Reflections on Dire Circumstances in Higher Education and Society–Proposed BA Program Using Transformative Education for Disenfranchised Learners and the Public Good

The background and discussion paper for my recent presentation at the 4th Annual Conference can be found at: That paper proposes an expanded role for WISR–in the face of a significant void left by a deteriorating American higher education today–a void that is a result of deepening societal, cultural and economic ailments that have been the concern of the 99% movement. WISR must return to that part of its original mission in 1975 which saw it as becoming one day a Center and Model for Experimentation in Higher Education.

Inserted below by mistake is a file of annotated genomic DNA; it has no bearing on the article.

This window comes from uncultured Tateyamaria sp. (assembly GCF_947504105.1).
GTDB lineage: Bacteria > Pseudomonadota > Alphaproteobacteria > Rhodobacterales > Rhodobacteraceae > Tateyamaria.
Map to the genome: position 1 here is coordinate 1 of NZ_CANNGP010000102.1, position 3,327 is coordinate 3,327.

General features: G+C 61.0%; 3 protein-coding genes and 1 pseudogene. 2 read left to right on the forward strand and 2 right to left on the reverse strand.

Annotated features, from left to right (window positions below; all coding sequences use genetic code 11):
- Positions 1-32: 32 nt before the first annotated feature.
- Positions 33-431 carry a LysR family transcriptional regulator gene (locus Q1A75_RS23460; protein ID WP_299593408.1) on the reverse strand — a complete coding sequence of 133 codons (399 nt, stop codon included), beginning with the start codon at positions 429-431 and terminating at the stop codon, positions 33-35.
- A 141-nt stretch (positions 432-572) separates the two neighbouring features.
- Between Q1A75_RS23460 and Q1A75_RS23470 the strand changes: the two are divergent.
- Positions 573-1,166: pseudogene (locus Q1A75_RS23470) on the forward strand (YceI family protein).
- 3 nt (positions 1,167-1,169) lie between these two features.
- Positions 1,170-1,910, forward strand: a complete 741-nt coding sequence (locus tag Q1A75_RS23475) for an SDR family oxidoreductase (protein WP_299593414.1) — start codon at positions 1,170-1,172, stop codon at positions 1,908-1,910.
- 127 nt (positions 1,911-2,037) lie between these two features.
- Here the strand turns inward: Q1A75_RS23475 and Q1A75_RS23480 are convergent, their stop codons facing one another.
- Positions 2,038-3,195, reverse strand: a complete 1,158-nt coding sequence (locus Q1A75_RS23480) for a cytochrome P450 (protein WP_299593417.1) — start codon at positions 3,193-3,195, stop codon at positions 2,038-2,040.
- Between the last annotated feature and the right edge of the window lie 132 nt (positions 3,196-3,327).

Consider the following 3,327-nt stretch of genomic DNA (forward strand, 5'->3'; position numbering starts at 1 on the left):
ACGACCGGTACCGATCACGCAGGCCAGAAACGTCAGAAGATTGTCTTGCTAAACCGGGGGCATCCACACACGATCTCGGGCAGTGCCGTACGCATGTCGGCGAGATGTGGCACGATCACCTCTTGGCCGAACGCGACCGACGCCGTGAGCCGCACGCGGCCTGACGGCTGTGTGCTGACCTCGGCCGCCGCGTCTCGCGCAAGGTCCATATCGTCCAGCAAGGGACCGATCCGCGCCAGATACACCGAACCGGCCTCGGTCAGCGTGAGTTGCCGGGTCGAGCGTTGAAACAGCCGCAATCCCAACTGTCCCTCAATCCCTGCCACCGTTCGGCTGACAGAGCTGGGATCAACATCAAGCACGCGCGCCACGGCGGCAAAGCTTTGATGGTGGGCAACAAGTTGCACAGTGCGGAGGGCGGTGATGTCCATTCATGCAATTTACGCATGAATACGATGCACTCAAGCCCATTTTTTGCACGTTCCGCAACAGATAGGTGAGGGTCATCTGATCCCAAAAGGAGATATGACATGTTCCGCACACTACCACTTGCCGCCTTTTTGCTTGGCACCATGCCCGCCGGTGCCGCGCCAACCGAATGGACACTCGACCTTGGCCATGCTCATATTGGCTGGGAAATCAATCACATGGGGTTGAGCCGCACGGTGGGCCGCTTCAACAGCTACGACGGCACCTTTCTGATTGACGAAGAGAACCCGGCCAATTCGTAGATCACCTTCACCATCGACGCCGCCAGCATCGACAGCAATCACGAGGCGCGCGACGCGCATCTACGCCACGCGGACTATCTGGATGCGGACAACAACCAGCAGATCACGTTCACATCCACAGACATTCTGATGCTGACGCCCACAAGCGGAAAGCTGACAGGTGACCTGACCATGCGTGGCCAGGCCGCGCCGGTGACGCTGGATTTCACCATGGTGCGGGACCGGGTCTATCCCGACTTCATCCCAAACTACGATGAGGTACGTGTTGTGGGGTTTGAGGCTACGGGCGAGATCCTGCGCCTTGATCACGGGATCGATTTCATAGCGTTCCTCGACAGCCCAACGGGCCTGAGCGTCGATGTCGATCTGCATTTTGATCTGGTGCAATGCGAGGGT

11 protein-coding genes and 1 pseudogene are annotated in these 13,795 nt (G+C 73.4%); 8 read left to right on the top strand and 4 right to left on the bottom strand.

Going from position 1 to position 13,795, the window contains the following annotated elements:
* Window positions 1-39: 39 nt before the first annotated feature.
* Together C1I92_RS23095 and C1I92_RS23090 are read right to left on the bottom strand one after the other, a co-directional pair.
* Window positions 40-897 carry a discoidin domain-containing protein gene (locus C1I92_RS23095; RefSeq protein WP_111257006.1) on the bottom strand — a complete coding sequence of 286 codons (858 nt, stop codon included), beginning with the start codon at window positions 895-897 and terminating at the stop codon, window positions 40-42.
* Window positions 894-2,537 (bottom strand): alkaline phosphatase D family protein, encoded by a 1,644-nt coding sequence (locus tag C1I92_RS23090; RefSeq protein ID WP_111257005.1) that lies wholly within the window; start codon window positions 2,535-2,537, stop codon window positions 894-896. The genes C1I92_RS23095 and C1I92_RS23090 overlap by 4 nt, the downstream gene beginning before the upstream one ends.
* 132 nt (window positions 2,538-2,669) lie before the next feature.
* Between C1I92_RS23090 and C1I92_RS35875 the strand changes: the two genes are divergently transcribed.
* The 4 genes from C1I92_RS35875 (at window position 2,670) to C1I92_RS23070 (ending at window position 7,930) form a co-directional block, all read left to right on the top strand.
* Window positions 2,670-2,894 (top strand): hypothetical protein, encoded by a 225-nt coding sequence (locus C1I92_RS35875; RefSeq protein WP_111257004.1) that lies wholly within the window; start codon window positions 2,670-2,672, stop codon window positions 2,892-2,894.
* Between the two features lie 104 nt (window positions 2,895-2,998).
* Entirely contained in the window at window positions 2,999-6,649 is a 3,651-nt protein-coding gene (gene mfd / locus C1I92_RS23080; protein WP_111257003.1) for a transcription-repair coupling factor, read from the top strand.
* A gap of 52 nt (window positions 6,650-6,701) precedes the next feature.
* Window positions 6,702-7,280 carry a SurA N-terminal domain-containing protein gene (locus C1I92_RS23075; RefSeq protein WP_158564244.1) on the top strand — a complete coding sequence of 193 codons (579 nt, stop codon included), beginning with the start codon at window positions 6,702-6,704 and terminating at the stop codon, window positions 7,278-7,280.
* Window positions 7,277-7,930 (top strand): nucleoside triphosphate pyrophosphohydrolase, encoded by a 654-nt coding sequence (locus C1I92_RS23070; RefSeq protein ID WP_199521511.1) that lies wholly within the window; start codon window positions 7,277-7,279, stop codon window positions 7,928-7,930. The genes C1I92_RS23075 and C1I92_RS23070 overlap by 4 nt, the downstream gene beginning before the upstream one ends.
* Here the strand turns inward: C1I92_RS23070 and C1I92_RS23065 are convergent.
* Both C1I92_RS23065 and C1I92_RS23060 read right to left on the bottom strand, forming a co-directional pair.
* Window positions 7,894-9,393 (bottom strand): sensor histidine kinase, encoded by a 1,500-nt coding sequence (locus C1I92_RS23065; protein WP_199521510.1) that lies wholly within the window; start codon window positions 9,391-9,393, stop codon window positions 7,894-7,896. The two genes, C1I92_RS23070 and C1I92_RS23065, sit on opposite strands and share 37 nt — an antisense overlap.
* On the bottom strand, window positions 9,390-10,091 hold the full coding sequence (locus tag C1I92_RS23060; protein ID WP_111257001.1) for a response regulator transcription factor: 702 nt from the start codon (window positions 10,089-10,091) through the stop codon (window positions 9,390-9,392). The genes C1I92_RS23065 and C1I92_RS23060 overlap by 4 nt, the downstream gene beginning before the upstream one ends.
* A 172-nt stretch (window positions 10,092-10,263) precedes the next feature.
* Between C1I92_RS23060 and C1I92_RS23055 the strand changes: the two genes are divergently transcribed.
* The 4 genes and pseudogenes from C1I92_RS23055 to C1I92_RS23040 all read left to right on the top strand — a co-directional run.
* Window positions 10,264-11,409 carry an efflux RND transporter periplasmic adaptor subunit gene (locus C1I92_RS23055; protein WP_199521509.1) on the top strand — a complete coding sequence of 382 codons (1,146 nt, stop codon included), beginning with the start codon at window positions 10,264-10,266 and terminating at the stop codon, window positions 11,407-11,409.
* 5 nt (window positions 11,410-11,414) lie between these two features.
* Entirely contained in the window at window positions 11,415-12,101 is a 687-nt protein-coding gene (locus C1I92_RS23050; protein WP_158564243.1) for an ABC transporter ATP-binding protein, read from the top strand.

In this paper, I’ve tried to reflect on the state of inequalities, and what Giroux calls the culture of cruelty, in today’s society. I examine the history of American higher education, especially the last fifty years, and reflect on how the state of affairs in American higher education has deteriorated from being in danger of corruption by powerful special interests to its current circumstance of seemingly having lost almost all of its intellectual integrity and moral compass. Higher education seems to be viewed and appreciated mostly as a tool for vocational preparation and as a tool to produce and disseminate knowledge for the highest bidder. Seldom is the “public good” mentioned, much less served by academic institutions. Furthermore, despite the emphasis on vocational preparation, more and more, college graduates are unemployed, underemployed and weighed down by a mountain of student loan debt–they face the prospect of lives not so much as respected professionals as indentured servants at the mercy of those whose wealth and power place them beyond public accountability. More than ever, American higher education needs new models, new alternatives. Programs are needed that are financially accessible to all young adults, especially those from lower-income backgrounds and disenfranchised communities. And, middle-aged and elder adults need access as well. Furthermore, mere admissions to an institution does not qualify as meaningful access. Meaningful access entails transformative learning for the individual student and nurturing the student’s likely contributions to the “public good”: 1) education and training for immediate employment, 2) broader knowledge and skill development–in liberal arts, writing and communicating in one’s own voice, understanding of the uses and limitations of science and technology, the ability to use rather than be used by the internet and new media/technology, critical and imaginative thinking, how to make use of community-involved methods of action-inquiry, and economic and politcal literacy, 3) experiencing the passion for and commitment to active citizen participation informed by a deep concern with the “public good,” 4) know-how in building bridges to the next important steps in one’s life, both for economic survival and for the pursuit of a meaningful life. The proposed further expansion and development of WISR’s BA programs would provide that kind of meaningful access–in the interests of individual students and the larger public, alike.